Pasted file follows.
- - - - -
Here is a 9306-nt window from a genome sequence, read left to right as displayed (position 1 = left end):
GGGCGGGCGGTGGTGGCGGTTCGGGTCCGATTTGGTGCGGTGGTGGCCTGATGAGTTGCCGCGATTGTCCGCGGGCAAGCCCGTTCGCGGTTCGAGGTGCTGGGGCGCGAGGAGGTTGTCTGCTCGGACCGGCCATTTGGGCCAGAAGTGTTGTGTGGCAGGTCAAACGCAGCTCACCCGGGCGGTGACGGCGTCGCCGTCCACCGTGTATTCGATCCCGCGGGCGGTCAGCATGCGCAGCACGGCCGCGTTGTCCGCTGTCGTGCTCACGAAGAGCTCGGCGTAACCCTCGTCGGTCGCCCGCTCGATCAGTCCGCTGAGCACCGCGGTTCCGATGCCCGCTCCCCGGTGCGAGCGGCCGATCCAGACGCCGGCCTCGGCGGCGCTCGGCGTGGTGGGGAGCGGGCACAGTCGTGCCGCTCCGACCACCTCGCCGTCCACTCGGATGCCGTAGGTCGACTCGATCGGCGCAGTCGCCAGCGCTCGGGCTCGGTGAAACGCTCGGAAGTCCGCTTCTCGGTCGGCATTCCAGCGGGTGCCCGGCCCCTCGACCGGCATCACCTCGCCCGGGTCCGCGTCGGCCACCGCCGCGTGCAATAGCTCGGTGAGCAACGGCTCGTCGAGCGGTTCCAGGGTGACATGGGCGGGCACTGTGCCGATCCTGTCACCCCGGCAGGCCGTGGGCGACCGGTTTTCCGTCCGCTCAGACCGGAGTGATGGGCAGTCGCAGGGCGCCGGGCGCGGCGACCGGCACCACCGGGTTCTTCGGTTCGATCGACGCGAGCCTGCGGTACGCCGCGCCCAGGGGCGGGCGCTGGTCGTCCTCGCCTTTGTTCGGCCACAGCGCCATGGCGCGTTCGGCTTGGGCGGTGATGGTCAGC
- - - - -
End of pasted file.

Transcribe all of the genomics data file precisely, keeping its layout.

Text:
Here is a 9306-nt window from a genome sequence, read left to right as displayed (position 1 = left end):
GGGCGGGCGGTGGTGGCGGTTCGGGTCCGATTTGGTGCGGTGGTGGCCTGATGAGTTGCCGCGATTGTCCGCGGGCAAGCCCGTTCGCGGTTCGAGGTGCTGGGGCGCGAGGAGGTTGTCTGCTCGGACCGGCCATTTGGGCCAGAAGTGTTGTGTGGCAGGTCAAACGCAGCTCACCCGGGCGGTGACGGCGTCGCCGTCCACCGTGTATTCGATCCCGCGGGCGGTCAGCATGCGCAGCACGGCCGCGTTGTCCGCTGTCGTGCTCACGAAGAGCTCGGCGTAACCCTCGTCGGTCGCCCGCTCGATCAGTCCGCTGAGCACCGCGGTTCCGATGCCCGCTCCCCGGTGCGAGCGGCCGATCCAGACGCCGGCCTCGGCGGCGCTCGGCGTGGTGGGGAGCGGGCACAGTCGTGCCGCTCCGACCACCTCGCCGTCCACTCGGATGCCGTAGGTCGACTCGATCGGCGCAGTCGCCAGCGCTCGGGCTCGGTGAAACGCTCGGAAGTCCGCTTCTCGGTCGGCATTCCAGCGGGTGCCCGGCCCCTCGACCGGCATCACCTCGCCCGGGTCCGCGTCGGCCACCGCCGCGTGCAATAGCTCGGTGAGCAACGGCTCGTCGAGCGGTTCCAGGGTGACATGGGCGGGCACTGTGCCGATCCTGTCACCCCGGCAGGCCGTGGGCGACCGGTTTTCCGTCCGCTCAGACCGGAGTGATGGGCAGTCGCAGGGCGCCGGGCGCGGCGACCGGCACCACCGGGTTCTTCGGTTCGATCGACGCGAGCCTGCGGTACGCCGCGCCCAGGGGCGGGCGCTGGTCGTCCTCGCCTTTGTTCGGCCACAGCGCCATGGCGCGTTCGGCTTGGGCGGTGATGGTCAGC